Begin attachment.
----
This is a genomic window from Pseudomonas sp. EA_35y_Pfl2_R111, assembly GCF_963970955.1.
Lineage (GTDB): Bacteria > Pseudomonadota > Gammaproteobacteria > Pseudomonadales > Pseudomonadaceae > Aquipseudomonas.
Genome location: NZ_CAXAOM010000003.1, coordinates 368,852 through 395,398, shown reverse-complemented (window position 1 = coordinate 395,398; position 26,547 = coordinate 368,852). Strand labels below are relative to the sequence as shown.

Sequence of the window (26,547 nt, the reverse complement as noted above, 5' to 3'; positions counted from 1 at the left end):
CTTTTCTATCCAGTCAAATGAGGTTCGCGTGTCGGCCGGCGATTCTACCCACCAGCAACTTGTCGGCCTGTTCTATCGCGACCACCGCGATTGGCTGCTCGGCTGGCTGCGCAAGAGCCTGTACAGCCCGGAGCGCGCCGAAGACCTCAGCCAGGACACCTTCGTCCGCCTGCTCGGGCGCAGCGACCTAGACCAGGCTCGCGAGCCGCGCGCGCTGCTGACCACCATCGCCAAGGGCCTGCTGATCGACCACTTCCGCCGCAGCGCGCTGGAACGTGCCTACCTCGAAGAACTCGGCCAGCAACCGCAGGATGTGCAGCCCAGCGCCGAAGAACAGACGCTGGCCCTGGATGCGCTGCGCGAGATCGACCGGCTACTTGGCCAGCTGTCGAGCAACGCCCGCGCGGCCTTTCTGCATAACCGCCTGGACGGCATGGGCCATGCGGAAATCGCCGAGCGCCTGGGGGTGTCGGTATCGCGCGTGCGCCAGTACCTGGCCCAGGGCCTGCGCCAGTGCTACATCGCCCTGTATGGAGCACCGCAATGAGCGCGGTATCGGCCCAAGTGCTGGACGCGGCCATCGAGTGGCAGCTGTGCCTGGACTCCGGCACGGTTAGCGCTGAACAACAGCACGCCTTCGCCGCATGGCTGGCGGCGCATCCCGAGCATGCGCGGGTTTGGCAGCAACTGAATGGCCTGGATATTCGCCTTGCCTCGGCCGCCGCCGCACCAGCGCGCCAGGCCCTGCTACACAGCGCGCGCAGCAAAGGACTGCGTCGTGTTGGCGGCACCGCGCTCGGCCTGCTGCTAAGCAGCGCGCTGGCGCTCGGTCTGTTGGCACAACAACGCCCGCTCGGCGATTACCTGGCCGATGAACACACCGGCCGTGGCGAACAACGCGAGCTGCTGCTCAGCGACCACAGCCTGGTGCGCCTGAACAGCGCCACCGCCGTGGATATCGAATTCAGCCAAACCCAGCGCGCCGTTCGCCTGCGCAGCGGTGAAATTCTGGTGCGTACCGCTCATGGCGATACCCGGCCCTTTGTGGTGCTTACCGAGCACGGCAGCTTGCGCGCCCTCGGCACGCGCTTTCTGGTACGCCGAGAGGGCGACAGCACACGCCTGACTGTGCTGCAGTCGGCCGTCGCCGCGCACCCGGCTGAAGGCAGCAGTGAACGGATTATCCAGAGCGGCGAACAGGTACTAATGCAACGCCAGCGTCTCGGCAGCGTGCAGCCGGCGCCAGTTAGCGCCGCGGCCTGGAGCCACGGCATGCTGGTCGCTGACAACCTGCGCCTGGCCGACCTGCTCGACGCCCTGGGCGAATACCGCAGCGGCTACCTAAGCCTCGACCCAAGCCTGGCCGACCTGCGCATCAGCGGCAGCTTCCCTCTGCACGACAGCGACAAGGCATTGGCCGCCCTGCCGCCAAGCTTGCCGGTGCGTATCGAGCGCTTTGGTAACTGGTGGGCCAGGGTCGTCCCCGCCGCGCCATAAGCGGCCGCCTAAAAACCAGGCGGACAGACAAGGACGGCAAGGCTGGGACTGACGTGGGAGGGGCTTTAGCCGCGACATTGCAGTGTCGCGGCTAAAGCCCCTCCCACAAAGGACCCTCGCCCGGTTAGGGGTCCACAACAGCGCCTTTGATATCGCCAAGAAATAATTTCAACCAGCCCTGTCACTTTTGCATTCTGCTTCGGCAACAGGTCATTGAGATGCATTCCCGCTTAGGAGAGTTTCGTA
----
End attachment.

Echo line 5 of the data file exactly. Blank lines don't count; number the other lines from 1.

CTTTTCTATCCAGTCAAATGAGGTTCGCGTGTCGGCCGGCGATTCTACCCACCAGCAACTTGTCGGCCTGTTCTATCGCGACCACCGCGATTGGCTGCTCGGCTGGCTGCGCAAGAGCCTGTACAGCCCGGAGCGCGCCGAAGACCTCAGCCAGGACACCTTCGTCCGCCTGCTCGGGCGCAGCGACCTAGACCAGGCTCGCGAGCCGCGCGCGCTGCTGACCACCATCGCCAAGGGCCTGCTGATCGACCACTTCCGCCGCAGCGCGCTGGAACGTGCCTACCTCGAAGAACTCGGCCAGCAACCGCAGGATGTGCAGCCCAGCGCCGAAGAACAGACGCTGGCCCTGGATGCGCTGCGCGAGATCGACCGGCTACTTGGCCAGCTGTCGAGCAACGCCCGCGCGGCCTTTCTGCATAACCGCCTGGACGGCATGGGCCATGCGGAAATCGCCGAGCGCCTGGGGGTGTCGGTATCGCGCGTGCGCCAGTACCTGGCCCAGGGCCTGCGCCAGTGCTACATCGCCCTGTATGGAGCACCGCAATGAGCGCGGTATCGGCCCAAGTGCTGGACGCGGCCATCGAGTGGCAGCTGTGCCTGGACTCCGGCACGGTTAGCGCTGAACAACAGCACGCCTTCGCCGCATGGCTGGCGGCGCATCCCGAGCATGCGCGGGTTTGGCAGCAACTGAATGGCCTGGATATTCGCCTTGCCTCGGCCGCCGCCGCACCAGCGCGCCAGGCCCTGCTACACAGCGCGCGCAGCAAAGGACTGCGTCGTGTTGGCGGCACCGCGCTCGGCCTGCTGCTAAGCAGCGCGCTGGCGCTCGGTCTGTTGGCACAACAACGCCCGCTCGGCGATTACCTGGCCGATGAACACACCGGCCGTGGCGAACAACGCGAGCTGCTGCTCAGCGACCACAGCCTGGTGCGCCTGAACAGCGCCACCGCCGTGGATATCGAATTCAGCCAAACCCAGCGCGCCGTTCGCCTGCGCAGCGGTGAAATTCTGGTGCGTACCGCTCATGGCGATACCCGGCCCTTTGTGGTGCTTACCGAGCACGGCAGCTTGCGCGCCCTCGGCACGCGCTTTCTGGTACGCCGAGAGGGCGACAGCACACGCCTGACTGTGCTGCAGTCGGCCGTCGCCGCGCACCCGGCTGAAGGCAGCAGTGAACGGATTATCCAGAGCGGCGAACAGGTACTAATGCAACGCCAGCGTCTCGGCAGCGTGCAGCCGGCGCCAGTTAGCGCCGCGGCCTGGAGCCACGGCATGCTGGTCGCTGACAACCTGCGCCTGGCCGACCTGCTCGACGCCCTGGGCGAATACCGCAGCGGCTACCTAAGCCTCGACCCAAGCCTGGCCGACCTGCGCATCAGCGGCAGCTTCCCTCTGCACGACAGCGACAAGGCATTGGCCGCCCTGCCGCCAAGCTTGCCGGTGCGTATCGAGCGCTTTGGTAACTGGTGGGCCAGGGTCGTCCCCGCCGCGCCATAAGCGGCCGCCTAAAAACCAGGCGGACAGACAAGGACGGCAAGGCTGGGACTGACGTGGGAGGGGCTTTAGCCGCGACATTGCAGTGTCGCGGCTAAAGCCCCTCCCACAAAGGACCCTCGCCCGGTTAGGGGTCCACAACAGCGCCTTTGATATCGCCAAGAAATAATTTCAACCAGCCCTGTCACTTTTGCATTCTGCTTCGGCAACAGGTCATTGAGATGCATTCCCGCTTAGGAGAGTTTCGTA